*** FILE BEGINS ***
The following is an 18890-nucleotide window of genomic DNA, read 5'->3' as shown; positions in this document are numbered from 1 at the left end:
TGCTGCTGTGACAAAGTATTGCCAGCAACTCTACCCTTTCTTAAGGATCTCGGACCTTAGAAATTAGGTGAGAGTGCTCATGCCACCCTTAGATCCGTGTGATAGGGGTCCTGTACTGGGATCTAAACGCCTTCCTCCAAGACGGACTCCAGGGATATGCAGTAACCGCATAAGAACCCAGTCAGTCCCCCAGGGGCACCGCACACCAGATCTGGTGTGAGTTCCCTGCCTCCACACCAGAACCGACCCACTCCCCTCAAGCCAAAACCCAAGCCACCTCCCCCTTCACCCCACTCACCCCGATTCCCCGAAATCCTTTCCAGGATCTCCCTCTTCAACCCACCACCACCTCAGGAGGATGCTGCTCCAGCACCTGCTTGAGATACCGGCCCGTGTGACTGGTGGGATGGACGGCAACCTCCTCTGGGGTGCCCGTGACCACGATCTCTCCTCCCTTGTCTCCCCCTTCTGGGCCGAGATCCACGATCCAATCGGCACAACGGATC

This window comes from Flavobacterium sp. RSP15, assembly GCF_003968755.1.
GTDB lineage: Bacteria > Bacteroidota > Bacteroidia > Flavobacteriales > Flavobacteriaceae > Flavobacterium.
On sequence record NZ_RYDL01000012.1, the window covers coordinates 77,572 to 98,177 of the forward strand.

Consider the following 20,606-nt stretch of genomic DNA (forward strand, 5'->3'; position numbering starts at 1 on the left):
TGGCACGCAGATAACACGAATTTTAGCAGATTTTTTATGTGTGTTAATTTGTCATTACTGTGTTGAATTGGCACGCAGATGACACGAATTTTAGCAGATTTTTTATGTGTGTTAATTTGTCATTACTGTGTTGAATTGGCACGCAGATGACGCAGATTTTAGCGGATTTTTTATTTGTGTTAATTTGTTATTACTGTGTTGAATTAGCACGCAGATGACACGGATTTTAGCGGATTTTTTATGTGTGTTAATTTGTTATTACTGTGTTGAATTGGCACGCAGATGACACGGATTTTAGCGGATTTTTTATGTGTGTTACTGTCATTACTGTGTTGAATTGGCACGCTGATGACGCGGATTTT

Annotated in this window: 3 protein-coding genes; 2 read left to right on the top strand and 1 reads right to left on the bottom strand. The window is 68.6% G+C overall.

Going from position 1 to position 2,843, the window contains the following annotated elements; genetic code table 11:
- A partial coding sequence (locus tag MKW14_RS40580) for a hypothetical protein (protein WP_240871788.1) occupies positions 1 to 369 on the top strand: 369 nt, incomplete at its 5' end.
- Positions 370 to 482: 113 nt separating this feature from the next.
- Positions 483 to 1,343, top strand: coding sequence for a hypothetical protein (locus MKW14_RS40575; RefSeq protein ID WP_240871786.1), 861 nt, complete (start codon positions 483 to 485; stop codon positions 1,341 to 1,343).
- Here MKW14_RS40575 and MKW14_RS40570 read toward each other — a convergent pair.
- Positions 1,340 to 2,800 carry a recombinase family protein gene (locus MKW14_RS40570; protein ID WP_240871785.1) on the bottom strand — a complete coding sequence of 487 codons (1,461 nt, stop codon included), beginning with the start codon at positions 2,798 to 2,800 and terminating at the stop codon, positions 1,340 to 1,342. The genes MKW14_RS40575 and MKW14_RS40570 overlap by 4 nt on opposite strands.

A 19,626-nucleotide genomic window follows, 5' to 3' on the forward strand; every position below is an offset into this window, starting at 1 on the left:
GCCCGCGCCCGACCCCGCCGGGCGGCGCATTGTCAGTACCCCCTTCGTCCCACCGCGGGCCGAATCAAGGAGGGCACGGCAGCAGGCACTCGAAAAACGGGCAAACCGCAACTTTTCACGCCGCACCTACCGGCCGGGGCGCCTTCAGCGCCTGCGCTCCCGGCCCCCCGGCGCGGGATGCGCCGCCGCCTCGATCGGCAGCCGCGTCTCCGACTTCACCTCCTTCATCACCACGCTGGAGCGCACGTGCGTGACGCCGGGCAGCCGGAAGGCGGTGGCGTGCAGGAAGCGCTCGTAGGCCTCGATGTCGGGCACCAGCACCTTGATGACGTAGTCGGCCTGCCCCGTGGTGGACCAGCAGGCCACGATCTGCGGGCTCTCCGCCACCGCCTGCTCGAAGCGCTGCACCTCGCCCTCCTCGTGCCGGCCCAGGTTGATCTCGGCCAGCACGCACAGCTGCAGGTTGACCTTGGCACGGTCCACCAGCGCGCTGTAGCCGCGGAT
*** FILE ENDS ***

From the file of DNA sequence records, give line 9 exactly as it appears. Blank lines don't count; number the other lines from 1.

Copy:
Going from position 1 to position 2,843, the window contains the following annotated elements; genetic code table 11: